“We have plenty right now, so you came at a good time.” Mr. Thres scans my wrist. His fingers are long, every fingernail filed to a point. “You can take two bags—no, wait. You are in Overuse.”

I look at my wrist. There must be something wrong with my chip. “I can’t be. I haven’t received any textiles in months.”

Mr. Thres motions for me to follow him. He reaches behind the counter, and the bones on his shirt rattle. “I’ve been having problems with that scanner. Let’s try this one.”

He scans my wrist with the second scanner and smiles. “You’re right. Take your pick, Bin 342. Lisette?”

“I’m just looking for thread,” she replies. “Any color. How are your tomato plants doing?”

“Fine, fine,” Mr. Thres says. He scans Lisette’s wrist, and I drift away to check out Bin 342. Bin 340 has some really nice fishing net shoes with thin rubber soles, and I’m tempted to try them on, but pass it up and hit Bin 342. I find two bags of decent filler and bring them back to Mr. Thres. “Can I have these as distribution?”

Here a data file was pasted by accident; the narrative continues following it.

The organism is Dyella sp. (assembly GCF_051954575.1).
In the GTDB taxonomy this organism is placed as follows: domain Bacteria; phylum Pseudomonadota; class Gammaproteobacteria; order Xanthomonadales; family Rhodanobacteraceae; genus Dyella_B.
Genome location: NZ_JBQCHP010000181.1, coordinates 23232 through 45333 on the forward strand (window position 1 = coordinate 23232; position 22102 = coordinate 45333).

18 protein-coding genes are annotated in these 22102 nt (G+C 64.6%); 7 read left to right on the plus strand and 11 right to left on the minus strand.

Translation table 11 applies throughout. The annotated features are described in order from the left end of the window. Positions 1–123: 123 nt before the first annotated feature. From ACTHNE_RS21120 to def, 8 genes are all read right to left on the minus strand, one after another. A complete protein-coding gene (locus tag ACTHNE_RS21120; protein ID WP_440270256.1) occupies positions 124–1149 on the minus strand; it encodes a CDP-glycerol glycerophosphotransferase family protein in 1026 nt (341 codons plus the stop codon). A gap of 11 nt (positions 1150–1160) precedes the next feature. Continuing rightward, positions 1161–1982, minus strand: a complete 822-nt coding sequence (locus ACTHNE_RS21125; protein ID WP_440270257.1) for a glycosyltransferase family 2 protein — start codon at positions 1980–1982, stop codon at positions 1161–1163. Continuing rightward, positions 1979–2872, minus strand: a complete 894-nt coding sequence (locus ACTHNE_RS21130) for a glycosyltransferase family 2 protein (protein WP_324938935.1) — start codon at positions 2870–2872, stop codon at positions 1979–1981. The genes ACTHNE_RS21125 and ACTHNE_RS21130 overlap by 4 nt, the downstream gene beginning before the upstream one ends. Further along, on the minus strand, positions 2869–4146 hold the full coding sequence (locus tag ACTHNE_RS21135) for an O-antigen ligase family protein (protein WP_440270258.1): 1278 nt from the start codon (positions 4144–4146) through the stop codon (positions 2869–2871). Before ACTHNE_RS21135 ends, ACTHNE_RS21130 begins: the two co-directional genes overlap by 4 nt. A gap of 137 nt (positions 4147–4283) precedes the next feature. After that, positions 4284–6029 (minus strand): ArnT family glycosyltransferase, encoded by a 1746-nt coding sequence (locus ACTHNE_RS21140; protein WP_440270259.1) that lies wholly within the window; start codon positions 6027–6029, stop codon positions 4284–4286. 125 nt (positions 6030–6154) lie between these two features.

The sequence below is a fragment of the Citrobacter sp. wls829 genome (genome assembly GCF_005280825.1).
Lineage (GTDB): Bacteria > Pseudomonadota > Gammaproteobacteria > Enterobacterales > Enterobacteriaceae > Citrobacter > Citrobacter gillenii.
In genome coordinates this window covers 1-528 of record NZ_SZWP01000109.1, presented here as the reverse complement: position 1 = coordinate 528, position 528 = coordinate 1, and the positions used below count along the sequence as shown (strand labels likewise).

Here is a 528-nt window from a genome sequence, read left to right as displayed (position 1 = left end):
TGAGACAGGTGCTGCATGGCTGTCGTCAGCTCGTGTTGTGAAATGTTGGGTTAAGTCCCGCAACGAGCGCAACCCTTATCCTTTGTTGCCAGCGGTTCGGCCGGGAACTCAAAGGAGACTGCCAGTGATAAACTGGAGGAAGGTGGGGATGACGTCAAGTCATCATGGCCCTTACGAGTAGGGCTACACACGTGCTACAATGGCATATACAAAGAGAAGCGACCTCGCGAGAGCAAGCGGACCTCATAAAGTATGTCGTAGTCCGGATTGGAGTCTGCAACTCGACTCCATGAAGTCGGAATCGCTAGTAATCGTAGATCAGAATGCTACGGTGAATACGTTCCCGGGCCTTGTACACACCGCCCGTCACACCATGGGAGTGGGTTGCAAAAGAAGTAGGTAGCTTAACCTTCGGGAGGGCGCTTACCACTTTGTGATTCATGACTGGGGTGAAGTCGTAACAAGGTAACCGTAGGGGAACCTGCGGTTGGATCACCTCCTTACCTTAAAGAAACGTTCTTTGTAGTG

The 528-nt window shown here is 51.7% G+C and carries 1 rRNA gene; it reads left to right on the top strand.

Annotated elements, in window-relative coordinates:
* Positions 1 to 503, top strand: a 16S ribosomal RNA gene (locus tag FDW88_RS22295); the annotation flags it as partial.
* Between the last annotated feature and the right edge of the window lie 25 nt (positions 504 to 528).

Mr. Thres scans the barcodes on both bundles, then my wrist again. He puts the bundles into a frayed fishing net and hands them to me. “Done. Anything else, young ladies?”

“No, thank you,” Lisette and I chime together.

“Unless you want to throw in some hammered plastic…” Lisette trails off.

Mr. Thres raises his right eyebrow, which makes him look pretty scary, so we hustle out of Textiles and head back to school to attend our last two classes of the day. Ocean Dynamics isn’t difficult, and Language Arts is a sleeper class. We only have one bilingual speaker on Nod, and he wants to teach us Japanese about as much as we want to learn it.

Most foreign languages were phased out on the Platforms after the first generation. English was the language of choice, but a few continued their native tongue in their family units. Now, the PC is trying to revive multi-lingualism, but I’m not interested in participating in their programs, and so far, they haven’t required chip-scan attendance.


“On Neft, there are three different foreign language speakers.” The final bell is still echoing, and I had really hoped to get through my last class without hearing Neldres talk. He sits in front of me and Lisette, and his face reminds me of a puffer fish about to burst. His body and ego, too. “It’ll be like I’m living in a different universe. A cultured one, instead of this floating trash rig. Real linguists instead of virtual, dead voices.”